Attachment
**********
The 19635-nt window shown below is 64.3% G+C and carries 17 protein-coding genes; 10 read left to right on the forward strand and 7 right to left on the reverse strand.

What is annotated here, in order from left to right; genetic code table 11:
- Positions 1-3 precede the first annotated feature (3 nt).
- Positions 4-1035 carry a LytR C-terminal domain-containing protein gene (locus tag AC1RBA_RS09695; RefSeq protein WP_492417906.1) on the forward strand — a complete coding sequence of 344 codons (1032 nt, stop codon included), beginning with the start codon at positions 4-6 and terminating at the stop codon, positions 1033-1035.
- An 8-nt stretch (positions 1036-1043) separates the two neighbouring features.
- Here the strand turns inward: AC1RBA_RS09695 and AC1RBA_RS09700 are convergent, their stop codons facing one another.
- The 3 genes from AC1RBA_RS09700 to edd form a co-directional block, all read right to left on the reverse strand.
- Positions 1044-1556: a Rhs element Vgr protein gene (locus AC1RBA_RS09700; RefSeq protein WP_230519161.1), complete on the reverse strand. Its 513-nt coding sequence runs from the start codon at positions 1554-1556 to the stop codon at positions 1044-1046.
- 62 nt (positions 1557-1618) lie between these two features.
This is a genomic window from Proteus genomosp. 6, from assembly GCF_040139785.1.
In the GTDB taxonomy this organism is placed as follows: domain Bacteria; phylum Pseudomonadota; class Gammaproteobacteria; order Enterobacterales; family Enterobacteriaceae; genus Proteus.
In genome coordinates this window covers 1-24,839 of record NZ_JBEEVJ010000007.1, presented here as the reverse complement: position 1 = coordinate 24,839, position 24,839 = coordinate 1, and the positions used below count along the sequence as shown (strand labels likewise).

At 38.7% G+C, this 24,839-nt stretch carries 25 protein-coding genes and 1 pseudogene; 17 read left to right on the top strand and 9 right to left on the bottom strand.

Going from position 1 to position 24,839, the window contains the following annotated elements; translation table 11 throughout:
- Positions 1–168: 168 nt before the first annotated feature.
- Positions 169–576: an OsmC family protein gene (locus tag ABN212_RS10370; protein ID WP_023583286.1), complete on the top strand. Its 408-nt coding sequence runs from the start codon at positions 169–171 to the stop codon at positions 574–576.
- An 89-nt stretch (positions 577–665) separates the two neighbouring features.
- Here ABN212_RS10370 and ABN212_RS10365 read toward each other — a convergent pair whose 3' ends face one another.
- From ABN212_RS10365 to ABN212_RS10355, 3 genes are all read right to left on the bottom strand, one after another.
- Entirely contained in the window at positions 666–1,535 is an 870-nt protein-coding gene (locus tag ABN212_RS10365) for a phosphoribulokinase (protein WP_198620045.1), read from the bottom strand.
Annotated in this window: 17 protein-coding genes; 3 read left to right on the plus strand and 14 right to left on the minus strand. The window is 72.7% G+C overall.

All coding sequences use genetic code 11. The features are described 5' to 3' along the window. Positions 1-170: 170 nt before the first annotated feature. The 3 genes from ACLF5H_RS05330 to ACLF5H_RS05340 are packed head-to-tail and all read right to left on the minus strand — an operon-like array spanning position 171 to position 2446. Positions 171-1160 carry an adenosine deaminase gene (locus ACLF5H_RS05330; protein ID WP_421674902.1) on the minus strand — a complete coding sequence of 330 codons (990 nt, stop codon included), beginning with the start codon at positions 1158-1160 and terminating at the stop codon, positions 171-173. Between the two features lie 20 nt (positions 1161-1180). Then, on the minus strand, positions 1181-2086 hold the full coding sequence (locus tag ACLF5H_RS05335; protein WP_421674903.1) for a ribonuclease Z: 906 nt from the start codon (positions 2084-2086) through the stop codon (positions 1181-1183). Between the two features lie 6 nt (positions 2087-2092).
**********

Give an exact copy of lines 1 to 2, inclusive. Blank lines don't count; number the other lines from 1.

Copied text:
The 19635-nt window shown below is 64.3% G+C and carries 17 protein-coding genes; 10 read left to right on the forward strand and 7 right to left on the reverse strand.

What is annotated here, in order from left to right; genetic code table 11: